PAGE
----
Twitter has earned a lot of positive press, and praise from both sides of the political aisle, for announcing that it will no longer allow political ads. Unfortunately, the announcement was just a diversionary tactic, not a commitment to fix the many ways in which the site is undermining our political discourse, safety and democratic health.
Consider: Twitter is still rife with bots spreading fake news and hate speech, the problem that took much of the country by surprise in 2016 and raised significant questions about possible manipulation of that year’s presidential election. Likewise, Twitter has taken little meaningful action to implement safety protocols and protect users against violent threats.
We should welcome the fact that Twitter has taken steps to distance itself from Facebook, its rival social media giant, which is perfectly comfortable running political ads even if what the ads say is provably false. But it’s important to understand that paid advertising is just a tiny part of the Twitterverse — we’re talking about less than $3 million in political ad revenue for a company valued at $23 billion. Meanwhile, much larger and more complex problems unique to Twitter are going unaddressed.
Those problems date back much further than 2016. When I worked on Barack Obama’s first presidential campaign, I had the privilege of registering his Twitter account. That was all the way back in March 2007, and we faced many of the same problems that plague high-profile users today: A proliferation of fake Barack Obama accounts that muddied the messages we were putting out, and an avalanche of anonymous hate speech and death threats directed at our campaign.
I spent countless hours pushing Twitter to do something about these glaring obstacles to healthy public discourse. But the company never took meaningful action. It was more worried about hitting growth targets ahead of its next round of venture capital funding. Twitter didn’t want to be seen as a media outlet, just a gateway application.
It’s been much the same story since. Twitter has spent billions of dollars on fixing its databasing systems and bandwidth. But when it comes to putting an end to bullying bots or a commitment to the safety of its users, it has been an embarrassment and a failure.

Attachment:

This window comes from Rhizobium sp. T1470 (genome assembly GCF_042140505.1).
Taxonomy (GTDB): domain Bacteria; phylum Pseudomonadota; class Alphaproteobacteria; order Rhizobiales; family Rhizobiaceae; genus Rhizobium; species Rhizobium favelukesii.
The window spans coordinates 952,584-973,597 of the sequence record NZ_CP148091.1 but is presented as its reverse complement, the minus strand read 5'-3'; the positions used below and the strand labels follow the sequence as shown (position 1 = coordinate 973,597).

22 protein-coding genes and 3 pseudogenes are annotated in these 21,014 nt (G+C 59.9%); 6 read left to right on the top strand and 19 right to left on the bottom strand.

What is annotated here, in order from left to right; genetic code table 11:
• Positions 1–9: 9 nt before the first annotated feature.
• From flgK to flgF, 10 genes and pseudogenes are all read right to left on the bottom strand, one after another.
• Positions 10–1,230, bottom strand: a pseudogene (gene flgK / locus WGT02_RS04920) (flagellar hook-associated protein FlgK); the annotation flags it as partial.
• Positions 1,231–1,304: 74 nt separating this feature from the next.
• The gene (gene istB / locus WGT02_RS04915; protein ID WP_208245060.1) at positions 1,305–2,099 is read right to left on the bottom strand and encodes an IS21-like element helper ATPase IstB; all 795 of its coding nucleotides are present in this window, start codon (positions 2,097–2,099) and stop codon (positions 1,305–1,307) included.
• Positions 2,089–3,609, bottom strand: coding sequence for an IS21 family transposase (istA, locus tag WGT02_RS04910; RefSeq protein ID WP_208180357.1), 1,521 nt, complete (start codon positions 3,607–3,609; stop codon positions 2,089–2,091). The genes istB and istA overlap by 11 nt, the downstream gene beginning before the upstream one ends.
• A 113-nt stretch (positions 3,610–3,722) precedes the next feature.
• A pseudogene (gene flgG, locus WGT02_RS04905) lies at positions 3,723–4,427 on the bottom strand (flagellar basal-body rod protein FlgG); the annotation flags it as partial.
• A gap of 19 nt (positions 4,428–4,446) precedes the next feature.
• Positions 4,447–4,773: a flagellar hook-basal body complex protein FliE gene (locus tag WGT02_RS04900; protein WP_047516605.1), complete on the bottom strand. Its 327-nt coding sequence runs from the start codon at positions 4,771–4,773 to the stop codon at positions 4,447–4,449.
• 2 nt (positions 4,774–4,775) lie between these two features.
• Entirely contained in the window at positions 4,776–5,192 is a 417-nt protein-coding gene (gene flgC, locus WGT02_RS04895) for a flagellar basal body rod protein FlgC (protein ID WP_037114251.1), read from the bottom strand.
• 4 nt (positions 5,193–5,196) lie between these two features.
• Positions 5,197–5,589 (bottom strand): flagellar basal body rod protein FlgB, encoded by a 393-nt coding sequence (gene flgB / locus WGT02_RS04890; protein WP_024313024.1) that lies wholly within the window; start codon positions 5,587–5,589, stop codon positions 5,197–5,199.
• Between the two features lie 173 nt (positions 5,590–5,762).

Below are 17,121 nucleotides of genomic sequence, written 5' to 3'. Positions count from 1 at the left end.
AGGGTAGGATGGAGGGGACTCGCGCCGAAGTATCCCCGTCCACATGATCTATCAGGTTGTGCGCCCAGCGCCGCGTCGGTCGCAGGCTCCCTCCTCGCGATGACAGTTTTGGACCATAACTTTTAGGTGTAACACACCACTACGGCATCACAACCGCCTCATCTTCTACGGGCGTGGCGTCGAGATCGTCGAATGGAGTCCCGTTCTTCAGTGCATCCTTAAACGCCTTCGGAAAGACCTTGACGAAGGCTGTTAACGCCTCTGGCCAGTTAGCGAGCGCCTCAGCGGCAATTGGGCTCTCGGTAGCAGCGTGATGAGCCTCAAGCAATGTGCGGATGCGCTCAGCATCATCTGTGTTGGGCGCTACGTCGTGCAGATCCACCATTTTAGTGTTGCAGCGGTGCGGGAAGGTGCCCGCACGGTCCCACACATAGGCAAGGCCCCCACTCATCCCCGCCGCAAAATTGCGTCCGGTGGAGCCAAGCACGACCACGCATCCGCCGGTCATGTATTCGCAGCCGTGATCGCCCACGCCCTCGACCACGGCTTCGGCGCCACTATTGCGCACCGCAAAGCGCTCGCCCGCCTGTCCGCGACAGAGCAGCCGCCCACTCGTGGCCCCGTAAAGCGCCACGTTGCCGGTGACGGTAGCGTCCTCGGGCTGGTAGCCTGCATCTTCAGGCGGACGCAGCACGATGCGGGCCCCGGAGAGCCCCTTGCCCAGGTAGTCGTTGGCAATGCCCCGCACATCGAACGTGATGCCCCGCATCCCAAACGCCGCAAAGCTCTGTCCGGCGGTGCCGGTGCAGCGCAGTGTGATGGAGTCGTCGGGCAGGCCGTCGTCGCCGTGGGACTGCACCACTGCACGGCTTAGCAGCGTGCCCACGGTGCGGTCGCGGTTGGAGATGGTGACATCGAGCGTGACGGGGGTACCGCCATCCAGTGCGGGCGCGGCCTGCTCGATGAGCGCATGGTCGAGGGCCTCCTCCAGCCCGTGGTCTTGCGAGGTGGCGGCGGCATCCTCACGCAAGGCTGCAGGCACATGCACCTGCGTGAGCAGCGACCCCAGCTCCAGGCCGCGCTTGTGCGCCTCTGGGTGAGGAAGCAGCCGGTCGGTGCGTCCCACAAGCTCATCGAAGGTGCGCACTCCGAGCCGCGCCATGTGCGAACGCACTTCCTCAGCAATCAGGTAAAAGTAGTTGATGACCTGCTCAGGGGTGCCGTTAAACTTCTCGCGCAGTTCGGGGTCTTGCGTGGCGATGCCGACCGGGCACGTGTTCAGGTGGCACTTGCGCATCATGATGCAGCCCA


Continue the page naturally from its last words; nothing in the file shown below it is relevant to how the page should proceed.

Twitter will tell you it has done plenty to address these problems. It announced the removal of 70 million Russian bots in July 2018 and another nine million three months later. That certainly sounded great. But it overlooked the fact that, at the time, two-thirds of all tweeted links were being disseminated by bots. Twitter’s answer was just a drop in the bucket; a PR pitch not a solution.
If Twitter had really been interested in a solution, it would have taken more than a piecemeal approach; it would have announced it was building algorithms to detect spam messages, troll farms, bullying swarms and other threats of violence as they arise — not after the fact. We’re still waiting.
There were similar problems with another announcement, earlier this year, that in the wake of mass slaughters in Pittsburgh (at a synagogue) and Christchurch (at two mosques) Twitter would remove tweets that targeted religious groups. They also announced new policies for world leaders and threatened action against tweets that violate their terms of service. Again, these new policies sounded great. But the company stuttered and backtracked on them a few months later. Most glaringly, it did not take action against President Trump, even when he seemed to be stirring up hatred and inciting violence.
It doesn’t have to be this way. When in 2007 CBS News noticed that articles about Obama posted on its website were attracting racist vitriol and death threats in the comment section, it killed the comment section. There’s no reason on Earth why Facebook and Twitter couldn’t have taken a similar zero-tolerance approach long, long ago.
Instead, Twitter keeps playing whack-a-mole and making press announcements instead of putting in real fixes. Since the company is manifestly incapable of fixing itself, it is time for the government to intervene and impose regulations that clean up the public square without impinging on free speech.
What might that regulation look like? Well, first Congress could start by fixing the 1996 Communications Decency Act, which exempted internet providers from any liability for the things their users say online. We can’t let social media companies hide behind the current rules and neglect their customers’ safety.
Second, we should treat social media companies as news publishers and hold them to the same standards, with legal exposure for any material they publish that is manifestly malicious or false. CBS or The New York Times would never publish a story accusing Hillary Clinton of running a child sex ring out of a Washington D.C. pizza parlor because it is obviously libelous. Why should social media sites be able to disseminate the same story without consequences?
Third, we should get much more aggressive about policing bots. The California legislature took a step in this direction earlier this year with SB 1001 The Bolstering Online Transparency (BOT) Bill. But we need to go further — holding not just bot developers responsible but going after the platforms that disseminate their content.
Twitter is now 13 years old, and like all teenagers, it needs to be held accountable. Either the company should demonstrate a real commitment to change, as it has repeatedly promised, or it needs to be grounded.
Scott Goodstein was external online director for Barack Obama’s 2008 campaign in charge of the campaign’s social media platforms, mobile technology and lifestyle marketing. He was a lead digital strategist on the Bernie Sanders’ 2016 campaign and is the founder of CatalystCampaigns.com.
By Scott Goodstein